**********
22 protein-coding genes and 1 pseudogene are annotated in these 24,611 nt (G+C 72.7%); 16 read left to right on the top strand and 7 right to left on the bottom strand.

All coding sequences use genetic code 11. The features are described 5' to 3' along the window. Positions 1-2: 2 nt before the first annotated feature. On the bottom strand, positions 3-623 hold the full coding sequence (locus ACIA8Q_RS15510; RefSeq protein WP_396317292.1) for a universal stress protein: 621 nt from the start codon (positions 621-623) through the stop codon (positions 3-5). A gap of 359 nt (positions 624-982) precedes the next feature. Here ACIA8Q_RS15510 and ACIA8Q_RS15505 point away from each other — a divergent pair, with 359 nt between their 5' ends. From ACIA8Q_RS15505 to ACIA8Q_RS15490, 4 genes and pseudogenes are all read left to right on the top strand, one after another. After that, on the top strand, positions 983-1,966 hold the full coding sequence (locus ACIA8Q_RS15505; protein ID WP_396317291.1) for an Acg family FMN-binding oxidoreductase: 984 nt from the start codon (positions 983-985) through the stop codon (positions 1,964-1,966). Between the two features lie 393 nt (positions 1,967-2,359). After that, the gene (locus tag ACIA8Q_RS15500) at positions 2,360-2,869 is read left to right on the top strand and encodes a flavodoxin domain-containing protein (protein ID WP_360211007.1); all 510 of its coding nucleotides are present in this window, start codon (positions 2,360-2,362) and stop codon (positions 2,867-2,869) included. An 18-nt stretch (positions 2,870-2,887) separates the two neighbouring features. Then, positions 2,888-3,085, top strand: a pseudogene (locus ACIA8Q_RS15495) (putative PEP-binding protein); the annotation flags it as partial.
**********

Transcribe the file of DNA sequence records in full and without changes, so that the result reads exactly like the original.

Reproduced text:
22 protein-coding genes and 1 pseudogene are annotated in these 24,611 nt (G+C 72.7%); 16 read left to right on the top strand and 7 right to left on the bottom strand.

All coding sequences use genetic code 11. The features are described 5' to 3' along the window. Positions 1-2: 2 nt before the first annotated feature. On the bottom strand, positions 3-623 hold the full coding sequence (locus ACIA8Q_RS15510; RefSeq protein WP_396317292.1) for a universal stress protein: 621 nt from the start codon (positions 621-623) through the stop codon (positions 3-5). A gap of 359 nt (positions 624-982) precedes the next feature. Here ACIA8Q_RS15510 and ACIA8Q_RS15505 point away from each other — a divergent pair, with 359 nt between their 5' ends. From ACIA8Q_RS15505 to ACIA8Q_RS15490, 4 genes and pseudogenes are all read left to right on the top strand, one after another. After that, on the top strand, positions 983-1,966 hold the full coding sequence (locus ACIA8Q_RS15505; protein ID WP_396317291.1) for an Acg family FMN-binding oxidoreductase: 984 nt from the start codon (positions 983-985) through the stop codon (positions 1,964-1,966). Between the two features lie 393 nt (positions 1,967-2,359). After that, the gene (locus tag ACIA8Q_RS15500) at positions 2,360-2,869 is read left to right on the top strand and encodes a flavodoxin domain-containing protein (protein ID WP_360211007.1); all 510 of its coding nucleotides are present in this window, start codon (positions 2,360-2,362) and stop codon (positions 2,867-2,869) included. An 18-nt stretch (positions 2,870-2,887) separates the two neighbouring features. Then, positions 2,888-3,085, top strand: a pseudogene (locus ACIA8Q_RS15495) (putative PEP-binding protein); the annotation flags it as partial.